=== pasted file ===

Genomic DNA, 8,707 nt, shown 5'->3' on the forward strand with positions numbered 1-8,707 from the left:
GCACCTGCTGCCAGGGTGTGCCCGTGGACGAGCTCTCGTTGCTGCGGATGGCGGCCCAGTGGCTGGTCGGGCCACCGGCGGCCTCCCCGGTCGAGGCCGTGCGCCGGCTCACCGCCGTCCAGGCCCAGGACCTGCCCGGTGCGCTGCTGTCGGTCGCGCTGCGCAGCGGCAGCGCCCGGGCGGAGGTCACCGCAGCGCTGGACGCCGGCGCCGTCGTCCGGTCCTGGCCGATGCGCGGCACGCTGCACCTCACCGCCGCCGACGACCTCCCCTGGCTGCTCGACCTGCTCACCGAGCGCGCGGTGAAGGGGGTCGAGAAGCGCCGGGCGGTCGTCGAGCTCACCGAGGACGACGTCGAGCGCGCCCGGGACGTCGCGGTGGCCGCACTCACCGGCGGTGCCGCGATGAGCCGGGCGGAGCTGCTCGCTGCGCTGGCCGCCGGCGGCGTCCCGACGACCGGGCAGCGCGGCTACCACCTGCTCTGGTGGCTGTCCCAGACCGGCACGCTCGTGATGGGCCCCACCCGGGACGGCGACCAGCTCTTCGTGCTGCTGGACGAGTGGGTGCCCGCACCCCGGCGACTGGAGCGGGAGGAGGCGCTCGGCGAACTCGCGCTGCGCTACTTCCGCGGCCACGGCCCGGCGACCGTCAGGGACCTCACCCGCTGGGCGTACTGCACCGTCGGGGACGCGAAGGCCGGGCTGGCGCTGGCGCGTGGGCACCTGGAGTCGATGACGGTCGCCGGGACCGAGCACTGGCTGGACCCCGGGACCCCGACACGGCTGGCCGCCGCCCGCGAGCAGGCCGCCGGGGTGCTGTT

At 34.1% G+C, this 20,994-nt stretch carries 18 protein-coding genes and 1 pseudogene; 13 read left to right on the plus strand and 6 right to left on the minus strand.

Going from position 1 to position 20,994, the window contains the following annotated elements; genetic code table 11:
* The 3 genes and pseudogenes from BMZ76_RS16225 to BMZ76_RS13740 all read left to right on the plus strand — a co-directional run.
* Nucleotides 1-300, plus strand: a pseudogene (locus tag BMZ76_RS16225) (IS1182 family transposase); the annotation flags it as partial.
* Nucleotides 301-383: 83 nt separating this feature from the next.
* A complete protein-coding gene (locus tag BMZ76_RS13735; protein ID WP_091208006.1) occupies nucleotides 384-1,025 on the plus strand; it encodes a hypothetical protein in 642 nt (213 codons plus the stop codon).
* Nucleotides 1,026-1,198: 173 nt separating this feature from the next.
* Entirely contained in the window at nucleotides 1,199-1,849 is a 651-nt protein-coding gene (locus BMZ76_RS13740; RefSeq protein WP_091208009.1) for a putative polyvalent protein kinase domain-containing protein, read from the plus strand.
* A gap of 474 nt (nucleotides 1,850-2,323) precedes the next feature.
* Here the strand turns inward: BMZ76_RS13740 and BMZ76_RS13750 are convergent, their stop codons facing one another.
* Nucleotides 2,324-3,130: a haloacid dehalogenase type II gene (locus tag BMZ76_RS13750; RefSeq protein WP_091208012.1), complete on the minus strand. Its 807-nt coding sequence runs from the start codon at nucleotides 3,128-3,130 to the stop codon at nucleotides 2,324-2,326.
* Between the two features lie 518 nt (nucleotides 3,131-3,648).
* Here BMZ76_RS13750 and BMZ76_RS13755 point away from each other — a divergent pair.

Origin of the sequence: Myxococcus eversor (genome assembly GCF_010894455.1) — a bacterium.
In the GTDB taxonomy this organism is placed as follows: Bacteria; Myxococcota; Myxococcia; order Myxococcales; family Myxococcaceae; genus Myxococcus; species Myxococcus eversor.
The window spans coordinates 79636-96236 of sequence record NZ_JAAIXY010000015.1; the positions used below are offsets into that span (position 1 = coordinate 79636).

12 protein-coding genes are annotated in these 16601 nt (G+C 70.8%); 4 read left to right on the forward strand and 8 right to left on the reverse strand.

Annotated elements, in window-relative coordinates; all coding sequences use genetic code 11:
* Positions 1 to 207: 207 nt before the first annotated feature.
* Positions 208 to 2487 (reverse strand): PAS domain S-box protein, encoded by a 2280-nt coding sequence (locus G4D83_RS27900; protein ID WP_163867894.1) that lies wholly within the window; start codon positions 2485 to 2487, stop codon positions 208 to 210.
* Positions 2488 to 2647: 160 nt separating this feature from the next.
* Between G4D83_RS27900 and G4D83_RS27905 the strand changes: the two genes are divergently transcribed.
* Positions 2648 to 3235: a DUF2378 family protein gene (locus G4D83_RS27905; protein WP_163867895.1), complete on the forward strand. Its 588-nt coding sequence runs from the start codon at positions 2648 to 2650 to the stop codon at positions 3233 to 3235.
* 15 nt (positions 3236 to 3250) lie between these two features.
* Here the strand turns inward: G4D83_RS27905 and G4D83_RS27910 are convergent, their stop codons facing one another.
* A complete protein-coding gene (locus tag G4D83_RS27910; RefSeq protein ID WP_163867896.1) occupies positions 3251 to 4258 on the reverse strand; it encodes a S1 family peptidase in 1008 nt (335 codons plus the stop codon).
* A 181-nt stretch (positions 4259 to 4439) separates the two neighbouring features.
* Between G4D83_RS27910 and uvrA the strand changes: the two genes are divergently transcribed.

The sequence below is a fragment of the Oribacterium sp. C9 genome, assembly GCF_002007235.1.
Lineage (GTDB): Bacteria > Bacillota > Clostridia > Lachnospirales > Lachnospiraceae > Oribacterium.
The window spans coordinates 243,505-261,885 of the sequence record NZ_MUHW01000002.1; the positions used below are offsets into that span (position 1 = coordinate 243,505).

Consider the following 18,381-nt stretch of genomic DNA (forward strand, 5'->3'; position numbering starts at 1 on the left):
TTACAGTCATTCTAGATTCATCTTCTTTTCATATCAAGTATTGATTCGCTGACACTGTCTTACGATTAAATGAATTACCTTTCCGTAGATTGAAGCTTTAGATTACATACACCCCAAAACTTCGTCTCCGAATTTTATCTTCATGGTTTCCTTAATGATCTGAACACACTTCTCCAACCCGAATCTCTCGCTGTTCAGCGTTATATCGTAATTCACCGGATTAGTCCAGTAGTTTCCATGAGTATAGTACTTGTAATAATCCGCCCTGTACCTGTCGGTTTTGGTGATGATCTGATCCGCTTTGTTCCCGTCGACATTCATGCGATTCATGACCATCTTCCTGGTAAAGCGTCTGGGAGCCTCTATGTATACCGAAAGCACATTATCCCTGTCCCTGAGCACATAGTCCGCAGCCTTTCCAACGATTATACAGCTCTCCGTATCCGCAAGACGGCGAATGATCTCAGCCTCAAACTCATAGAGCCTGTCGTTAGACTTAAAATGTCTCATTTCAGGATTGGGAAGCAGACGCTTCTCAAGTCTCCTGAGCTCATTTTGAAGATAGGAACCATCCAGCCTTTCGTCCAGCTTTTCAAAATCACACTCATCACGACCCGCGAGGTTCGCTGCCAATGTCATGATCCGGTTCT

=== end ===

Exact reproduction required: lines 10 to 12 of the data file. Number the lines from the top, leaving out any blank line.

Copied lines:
* Entirely contained in the window at nucleotides 1,199-1,849 is a 651-nt protein-coding gene (locus BMZ76_RS13740; RefSeq protein WP_091208009.1) for a putative polyvalent protein kinase domain-containing protein, read from the plus strand.
* A gap of 474 nt (nucleotides 1,850-2,323) precedes the next feature.
* Here the strand turns inward: BMZ76_RS13740 and BMZ76_RS13750 are convergent, their stop codons facing one another.